Now, however, he is arguing that if Britain wants a leading presence on the world stage, it means continuing to send troops into dangerous places far away - with (and largely without) the involvement of the EU. In a interview with a local television programme, he declared, "There is a global terrorism that we face … I think it's right for Britain, alongside our allies, to be in Iraq and Afghanistan. But it is a big decision to decide to be in that game still."

The crucial issue for the Eurosceptic community is that the allies with whom we are working are not the European Union. They are Nato, the United States, countries like Pakistan – with whom we share the vital task of defeating the Taliban – and Anglospheric countries like Canada and Australia.

In short, the best way for the UK to maintain its semi-detached relationship with the core EU countries such as France and Germany – and ward off encroaching political integration - is to remain immersed in fighting the "war on terror", from which the EU powers have largely opted out.

This being the case, it can be no surprise that the most strident critics of the Iraq war are the Europhile Lib-Dems, supported in the Tory ranks by such arch Europhiles as Ken Clarke. Likewise, with what are clearly emergent Europhile tendencies, it is entirely in character for the Boy King to go soft on the war and to support a policy of rapid disengagement. Equally, the Tory hierarchy are not opposed in principle to greater military "co-operation" with the EU.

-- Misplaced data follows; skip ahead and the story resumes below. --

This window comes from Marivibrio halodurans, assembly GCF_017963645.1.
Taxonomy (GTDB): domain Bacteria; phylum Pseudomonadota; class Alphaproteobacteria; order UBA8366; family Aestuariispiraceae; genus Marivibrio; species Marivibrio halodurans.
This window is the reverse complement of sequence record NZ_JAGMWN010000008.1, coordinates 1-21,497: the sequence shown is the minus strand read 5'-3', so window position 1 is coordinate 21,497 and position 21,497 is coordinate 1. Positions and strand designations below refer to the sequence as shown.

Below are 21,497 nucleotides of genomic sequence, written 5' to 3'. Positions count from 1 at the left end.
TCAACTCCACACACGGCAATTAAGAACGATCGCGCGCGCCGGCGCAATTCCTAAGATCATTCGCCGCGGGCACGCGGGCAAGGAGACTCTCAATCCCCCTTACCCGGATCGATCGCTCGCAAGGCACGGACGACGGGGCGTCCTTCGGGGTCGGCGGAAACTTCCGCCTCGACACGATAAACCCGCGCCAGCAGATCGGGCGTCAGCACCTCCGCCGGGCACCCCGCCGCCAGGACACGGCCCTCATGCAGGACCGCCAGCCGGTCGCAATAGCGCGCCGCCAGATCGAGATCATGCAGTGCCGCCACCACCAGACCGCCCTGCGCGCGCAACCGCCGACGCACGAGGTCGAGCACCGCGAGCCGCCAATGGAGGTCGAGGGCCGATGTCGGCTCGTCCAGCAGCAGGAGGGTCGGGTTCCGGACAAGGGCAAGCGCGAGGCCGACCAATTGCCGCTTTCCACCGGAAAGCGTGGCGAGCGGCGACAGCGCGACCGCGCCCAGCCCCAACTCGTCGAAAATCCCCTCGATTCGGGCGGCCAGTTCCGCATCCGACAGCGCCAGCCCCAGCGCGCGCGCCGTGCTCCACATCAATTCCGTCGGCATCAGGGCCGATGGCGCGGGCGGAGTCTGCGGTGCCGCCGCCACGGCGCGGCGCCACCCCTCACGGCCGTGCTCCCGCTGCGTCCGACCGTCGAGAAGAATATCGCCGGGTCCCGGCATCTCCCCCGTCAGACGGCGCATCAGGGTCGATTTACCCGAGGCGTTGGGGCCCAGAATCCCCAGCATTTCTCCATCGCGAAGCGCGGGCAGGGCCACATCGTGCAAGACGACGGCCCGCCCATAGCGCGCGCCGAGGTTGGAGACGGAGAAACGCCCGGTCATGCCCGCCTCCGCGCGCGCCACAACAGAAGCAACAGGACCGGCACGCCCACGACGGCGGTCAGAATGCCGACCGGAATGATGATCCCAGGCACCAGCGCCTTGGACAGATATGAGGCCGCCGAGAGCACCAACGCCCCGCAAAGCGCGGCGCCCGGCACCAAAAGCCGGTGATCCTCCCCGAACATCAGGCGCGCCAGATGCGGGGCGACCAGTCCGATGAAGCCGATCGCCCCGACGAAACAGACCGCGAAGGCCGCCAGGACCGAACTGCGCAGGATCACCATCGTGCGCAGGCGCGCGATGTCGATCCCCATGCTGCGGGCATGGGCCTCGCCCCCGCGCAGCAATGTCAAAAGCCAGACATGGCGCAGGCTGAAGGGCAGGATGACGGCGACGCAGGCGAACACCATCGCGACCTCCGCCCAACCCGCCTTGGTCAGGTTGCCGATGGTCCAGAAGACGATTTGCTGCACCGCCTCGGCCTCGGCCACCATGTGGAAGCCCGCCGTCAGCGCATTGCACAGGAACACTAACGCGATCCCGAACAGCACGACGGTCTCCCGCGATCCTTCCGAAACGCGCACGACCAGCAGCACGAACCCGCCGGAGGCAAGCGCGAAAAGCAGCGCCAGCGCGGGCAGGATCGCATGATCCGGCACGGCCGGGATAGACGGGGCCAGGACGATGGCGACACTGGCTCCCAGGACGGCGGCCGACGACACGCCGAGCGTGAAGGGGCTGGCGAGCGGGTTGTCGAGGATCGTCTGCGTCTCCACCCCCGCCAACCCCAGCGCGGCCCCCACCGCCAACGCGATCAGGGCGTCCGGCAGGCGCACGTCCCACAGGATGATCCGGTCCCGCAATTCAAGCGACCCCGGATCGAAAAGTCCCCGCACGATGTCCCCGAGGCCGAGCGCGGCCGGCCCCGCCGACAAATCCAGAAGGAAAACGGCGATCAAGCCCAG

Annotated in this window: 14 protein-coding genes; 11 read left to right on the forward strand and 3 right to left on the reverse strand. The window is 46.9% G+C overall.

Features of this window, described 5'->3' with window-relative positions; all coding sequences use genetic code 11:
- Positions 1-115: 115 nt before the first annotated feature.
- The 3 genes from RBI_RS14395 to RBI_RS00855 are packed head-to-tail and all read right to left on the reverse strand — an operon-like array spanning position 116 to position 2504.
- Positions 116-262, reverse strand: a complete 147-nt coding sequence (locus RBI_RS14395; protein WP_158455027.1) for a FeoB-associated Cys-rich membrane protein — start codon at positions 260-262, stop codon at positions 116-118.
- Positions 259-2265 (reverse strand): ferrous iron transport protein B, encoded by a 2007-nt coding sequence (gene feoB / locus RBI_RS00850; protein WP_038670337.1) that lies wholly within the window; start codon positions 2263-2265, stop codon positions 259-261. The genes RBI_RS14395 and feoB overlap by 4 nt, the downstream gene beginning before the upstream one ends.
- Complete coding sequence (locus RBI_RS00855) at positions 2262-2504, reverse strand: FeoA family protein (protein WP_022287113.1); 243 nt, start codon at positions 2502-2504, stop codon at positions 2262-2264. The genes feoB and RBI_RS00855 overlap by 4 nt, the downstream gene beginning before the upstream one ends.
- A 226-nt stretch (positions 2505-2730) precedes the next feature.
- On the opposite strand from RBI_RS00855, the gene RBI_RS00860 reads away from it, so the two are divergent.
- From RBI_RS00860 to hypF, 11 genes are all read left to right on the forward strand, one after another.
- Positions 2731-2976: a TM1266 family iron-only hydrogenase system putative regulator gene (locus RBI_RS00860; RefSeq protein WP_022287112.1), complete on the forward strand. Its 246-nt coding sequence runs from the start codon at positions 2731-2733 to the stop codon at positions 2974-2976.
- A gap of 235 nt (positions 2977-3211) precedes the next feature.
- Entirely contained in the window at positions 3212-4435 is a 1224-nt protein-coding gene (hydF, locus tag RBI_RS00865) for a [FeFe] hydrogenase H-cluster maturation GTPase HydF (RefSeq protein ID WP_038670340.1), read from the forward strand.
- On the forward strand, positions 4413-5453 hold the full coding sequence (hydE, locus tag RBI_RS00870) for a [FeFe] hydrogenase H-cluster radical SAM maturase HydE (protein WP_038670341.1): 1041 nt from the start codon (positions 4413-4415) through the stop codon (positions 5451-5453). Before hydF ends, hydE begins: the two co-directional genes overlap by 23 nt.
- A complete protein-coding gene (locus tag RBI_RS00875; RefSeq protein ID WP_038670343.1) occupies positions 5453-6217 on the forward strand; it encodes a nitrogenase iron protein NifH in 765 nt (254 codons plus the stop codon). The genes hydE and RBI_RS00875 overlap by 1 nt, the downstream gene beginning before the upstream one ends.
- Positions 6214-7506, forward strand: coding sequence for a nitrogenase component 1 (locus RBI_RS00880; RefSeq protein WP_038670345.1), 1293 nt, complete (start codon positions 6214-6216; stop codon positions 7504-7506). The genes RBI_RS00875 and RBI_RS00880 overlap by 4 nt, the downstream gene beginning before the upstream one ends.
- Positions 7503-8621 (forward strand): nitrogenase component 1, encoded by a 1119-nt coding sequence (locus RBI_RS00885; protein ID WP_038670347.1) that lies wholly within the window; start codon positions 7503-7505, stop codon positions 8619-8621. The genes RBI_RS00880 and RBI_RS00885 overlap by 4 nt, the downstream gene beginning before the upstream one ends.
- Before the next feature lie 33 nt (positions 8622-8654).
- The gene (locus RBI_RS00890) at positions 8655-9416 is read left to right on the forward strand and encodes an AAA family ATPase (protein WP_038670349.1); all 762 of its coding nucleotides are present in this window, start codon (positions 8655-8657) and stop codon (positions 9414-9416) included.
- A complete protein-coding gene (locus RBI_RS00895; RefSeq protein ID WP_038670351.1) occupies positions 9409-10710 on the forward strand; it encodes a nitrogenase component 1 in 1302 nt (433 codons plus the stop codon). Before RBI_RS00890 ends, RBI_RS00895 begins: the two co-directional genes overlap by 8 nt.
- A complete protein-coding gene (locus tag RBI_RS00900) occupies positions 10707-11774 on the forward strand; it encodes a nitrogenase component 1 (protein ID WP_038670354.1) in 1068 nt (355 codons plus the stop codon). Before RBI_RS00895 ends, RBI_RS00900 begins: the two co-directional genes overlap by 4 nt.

The trouble is that there is not only a political divide between the European and the US-led approach, but a growing schism in military philosophies – a divide between conventional "warfighting" and counterinsurgency operations.

Between the two, the Army – in particular – sees the wizz-bang, shoot-em-up warfighting, with its tanks, artillery and other toys as "proper" soldiering. It hates counter-insurgency and treats it as an aberration, hence its reluctance to gear up for it and to develop appropriate and effective tactics. It wants to get it over and done with so that it can get back to its traditional role of breaking things and killing people – preferably "real" soldiers who have the decency to use green (or sand) painted toys and wear uniforms.